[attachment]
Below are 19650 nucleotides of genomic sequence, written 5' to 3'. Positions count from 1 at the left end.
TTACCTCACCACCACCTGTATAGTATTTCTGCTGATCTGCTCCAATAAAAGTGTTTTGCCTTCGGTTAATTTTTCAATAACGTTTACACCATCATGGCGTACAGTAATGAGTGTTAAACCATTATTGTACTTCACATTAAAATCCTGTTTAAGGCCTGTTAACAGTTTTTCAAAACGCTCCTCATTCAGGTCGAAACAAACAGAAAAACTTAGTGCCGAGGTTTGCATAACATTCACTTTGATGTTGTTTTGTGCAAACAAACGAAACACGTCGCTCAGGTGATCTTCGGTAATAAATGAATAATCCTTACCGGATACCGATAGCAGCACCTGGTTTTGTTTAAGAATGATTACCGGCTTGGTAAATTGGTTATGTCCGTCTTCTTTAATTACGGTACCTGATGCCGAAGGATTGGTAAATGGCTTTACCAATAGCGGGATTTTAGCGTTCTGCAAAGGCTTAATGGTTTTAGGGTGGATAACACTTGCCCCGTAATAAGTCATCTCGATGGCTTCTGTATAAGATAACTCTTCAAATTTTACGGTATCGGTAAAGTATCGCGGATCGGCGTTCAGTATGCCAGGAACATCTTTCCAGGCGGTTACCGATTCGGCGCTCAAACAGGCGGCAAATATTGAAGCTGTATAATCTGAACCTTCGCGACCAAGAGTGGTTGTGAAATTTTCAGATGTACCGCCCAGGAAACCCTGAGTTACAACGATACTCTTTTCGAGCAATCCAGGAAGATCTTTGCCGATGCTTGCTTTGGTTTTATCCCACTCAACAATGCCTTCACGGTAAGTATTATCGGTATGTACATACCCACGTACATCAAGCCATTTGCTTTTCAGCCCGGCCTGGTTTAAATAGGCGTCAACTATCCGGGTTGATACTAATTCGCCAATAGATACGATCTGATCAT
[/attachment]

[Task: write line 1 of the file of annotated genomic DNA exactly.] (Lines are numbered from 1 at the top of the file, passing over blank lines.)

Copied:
Below are 19650 nucleotides of genomic sequence, written 5' to 3'. Positions count from 1 at the left end.